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stevebd1

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(This was originally posted in https://www.physicsforums.com/showthread.php?t=248625&page=2" but I started a new thread as it was going slightly off topic)

Einsteins equation for gravity is g=

The equation for Newtonian gravity being (incorporating m=V

[tex]g=G\frac{m}{r^2}=G\frac{4\pi r_0^3}{3r^2} \rho[/tex]

and the equation for GR gravity being-

[tex]g=G\frac{4\pi r_0^3}{3r^2} \left(\rho+\frac{3P}{c^2}\right)[/tex]

The escape velocity of an object relates directly to g-

[tex]v_e=\sqrt{\frac{2Gm}{r}}=\sqrt{2gr}[/tex]

Which raises the issue of the effects of pressure on the collapse of a neutron star into a black hole as the collapse of the star is relative to the escape velocity exceeding c-

http://math.ucr.edu/home/baez/einstein/einstein.pdf" [Broken] by J C Baez and E F Bunn, page 7

GR escape velocity might result in a temporarily different Schwarzschild radius as the pressure would increase the gravity, therefore increasing the escape velocity and increasing the radius which v

Considering the escape velocity of a static 3 sol mass neutron star on the brink of collapse with a radius of 11 km and an average equation of state of ~1/7 -

Newtonian gravity and escape velocity-

g

GR gravity and escape velocity-

g

So if pressure is included the star would collapse sooner into a black hole. But would the 'new' Schwarzschild radius be temporary as the black hole settled down to 2Gm/c^2?

Einsteins equation for gravity is g=

*ρ*c^{2}+3P (basically energy density plus 3 times the pressure)-The equation for Newtonian gravity being (incorporating m=V

*ρ*)-[tex]g=G\frac{m}{r^2}=G\frac{4\pi r_0^3}{3r^2} \rho[/tex]

*where G is the gravitational constant, r*_{0}is the radius of the object of mass, r is the distance between the center of the object and the point at which gravity is being calculated and ρ is the density of the object of mass in kg/m^3 (Note when calculating gravity at the surface, r_{0}^3/r^2 can be reduced to simply r_{0})and the equation for GR gravity being-

[tex]g=G\frac{4\pi r_0^3}{3r^2} \left(\rho+\frac{3P}{c^2}\right)[/tex]

*as above but where P is pressure in N/m^3 and c is the speed of light*The escape velocity of an object relates directly to g-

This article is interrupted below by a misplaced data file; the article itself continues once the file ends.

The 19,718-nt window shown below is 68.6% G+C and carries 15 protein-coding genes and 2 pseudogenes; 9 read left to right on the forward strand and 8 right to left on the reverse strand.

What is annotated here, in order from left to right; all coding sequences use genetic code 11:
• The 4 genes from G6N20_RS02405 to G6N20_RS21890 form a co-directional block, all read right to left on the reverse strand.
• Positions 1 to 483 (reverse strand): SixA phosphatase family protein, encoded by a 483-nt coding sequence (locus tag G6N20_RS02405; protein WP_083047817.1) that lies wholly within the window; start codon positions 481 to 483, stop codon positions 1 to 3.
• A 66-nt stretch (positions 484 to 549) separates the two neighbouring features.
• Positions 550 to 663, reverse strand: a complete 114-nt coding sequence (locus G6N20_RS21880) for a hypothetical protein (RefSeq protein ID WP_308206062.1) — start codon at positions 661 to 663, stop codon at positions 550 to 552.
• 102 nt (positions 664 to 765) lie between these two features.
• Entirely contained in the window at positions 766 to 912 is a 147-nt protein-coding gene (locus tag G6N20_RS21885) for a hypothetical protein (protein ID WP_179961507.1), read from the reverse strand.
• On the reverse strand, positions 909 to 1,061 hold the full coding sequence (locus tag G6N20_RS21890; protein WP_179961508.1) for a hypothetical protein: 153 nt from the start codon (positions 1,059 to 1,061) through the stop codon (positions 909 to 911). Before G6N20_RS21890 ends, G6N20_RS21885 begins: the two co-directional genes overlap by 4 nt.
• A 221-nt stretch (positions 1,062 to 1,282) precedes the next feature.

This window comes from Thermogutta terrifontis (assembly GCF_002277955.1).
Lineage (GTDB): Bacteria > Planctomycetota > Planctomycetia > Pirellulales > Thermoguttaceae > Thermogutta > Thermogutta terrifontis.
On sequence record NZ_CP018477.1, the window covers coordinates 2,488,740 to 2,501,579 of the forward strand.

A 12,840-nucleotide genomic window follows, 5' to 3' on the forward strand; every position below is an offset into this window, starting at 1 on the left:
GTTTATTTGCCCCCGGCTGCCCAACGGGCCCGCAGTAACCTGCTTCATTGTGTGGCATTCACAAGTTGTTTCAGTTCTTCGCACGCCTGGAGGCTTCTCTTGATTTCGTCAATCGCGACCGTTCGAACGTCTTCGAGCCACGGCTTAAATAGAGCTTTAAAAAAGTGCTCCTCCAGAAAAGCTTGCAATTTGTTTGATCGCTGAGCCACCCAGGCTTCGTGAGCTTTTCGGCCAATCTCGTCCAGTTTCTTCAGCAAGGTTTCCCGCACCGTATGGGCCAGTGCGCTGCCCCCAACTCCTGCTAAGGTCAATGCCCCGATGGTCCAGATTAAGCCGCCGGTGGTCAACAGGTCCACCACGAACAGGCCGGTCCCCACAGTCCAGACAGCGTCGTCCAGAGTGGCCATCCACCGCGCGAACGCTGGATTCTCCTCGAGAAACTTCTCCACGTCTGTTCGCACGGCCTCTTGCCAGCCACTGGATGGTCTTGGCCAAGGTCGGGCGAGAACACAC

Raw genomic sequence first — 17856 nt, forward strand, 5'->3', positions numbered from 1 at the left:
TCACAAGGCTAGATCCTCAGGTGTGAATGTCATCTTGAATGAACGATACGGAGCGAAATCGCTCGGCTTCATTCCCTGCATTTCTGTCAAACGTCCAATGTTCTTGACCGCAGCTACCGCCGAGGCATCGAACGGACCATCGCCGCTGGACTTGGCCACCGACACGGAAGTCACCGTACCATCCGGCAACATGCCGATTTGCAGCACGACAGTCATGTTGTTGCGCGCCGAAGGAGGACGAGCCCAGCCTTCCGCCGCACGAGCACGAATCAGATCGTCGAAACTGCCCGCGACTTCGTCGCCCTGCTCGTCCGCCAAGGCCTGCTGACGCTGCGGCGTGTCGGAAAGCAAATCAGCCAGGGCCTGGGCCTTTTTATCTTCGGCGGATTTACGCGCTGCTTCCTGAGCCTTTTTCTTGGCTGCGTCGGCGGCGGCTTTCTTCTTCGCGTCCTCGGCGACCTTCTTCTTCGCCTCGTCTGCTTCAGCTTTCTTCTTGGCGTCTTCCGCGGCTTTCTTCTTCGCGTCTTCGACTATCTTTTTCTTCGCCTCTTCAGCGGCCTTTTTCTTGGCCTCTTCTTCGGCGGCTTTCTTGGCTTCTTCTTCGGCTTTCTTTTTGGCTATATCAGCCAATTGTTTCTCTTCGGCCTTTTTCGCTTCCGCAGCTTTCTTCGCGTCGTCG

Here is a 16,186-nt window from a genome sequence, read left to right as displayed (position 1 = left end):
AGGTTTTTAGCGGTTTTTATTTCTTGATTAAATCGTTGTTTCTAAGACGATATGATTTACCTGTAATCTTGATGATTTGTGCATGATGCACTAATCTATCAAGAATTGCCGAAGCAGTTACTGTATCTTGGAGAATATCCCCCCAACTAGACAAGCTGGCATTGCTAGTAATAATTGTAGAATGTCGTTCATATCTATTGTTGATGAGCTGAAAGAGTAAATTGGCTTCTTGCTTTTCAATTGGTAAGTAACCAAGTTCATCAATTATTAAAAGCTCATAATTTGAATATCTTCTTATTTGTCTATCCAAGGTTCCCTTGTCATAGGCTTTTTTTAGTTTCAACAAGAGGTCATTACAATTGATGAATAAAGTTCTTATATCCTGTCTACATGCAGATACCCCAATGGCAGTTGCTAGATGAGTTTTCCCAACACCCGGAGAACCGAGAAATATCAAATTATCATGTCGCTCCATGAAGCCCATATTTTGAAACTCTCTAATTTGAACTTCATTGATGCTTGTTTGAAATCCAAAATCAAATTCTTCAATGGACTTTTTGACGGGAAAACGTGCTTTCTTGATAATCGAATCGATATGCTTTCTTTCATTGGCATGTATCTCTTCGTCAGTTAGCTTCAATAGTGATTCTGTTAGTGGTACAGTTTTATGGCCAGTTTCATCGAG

[tex]v_e=\sqrt{\frac{2Gm}{r}}=\sqrt{2gr}[/tex]

Which raises the issue of the effects of pressure on the collapse of a neutron star into a black hole as the collapse of the star is relative to the escape velocity exceeding c-

*'There are a number of important situations in which ρ does not dominate P. In a neutron star, for example, which is held up by degeneracy pressure of the neutronium it consists of, pressure and energy density contribute comparably to the right-hand side of Einstein's equation. Moreover, above a mass of about 2 solar masses a nonrotating neutron star will inevitably collapse to form a black hole, thanks in part to the gravitational attraction caused by pressure.'*http://math.ucr.edu/home/baez/einstein/einstein.pdf" [Broken] by J C Baez and E F Bunn, page 7

GR escape velocity might result in a temporarily different Schwarzschild radius as the pressure would increase the gravity, therefore increasing the escape velocity and increasing the radius which v

_{e}=c.Considering the escape velocity of a static 3 sol mass neutron star on the brink of collapse with a radius of 11 km and an average equation of state of ~1/7 -

Newtonian gravity and escape velocity-

g

_{N}= 3.291x10^12 m/s^2, v_{e}= 2.691x10^8 m/s (0.898c)GR gravity and escape velocity-

g

_{GR}= 4.625x10^12 m/s^2, v_{e}= 3.190x10^8 m/s (>c)So if pressure is included the star would collapse sooner into a black hole. But would the 'new' Schwarzschild radius be temporary as the black hole settled down to 2Gm/c^2?

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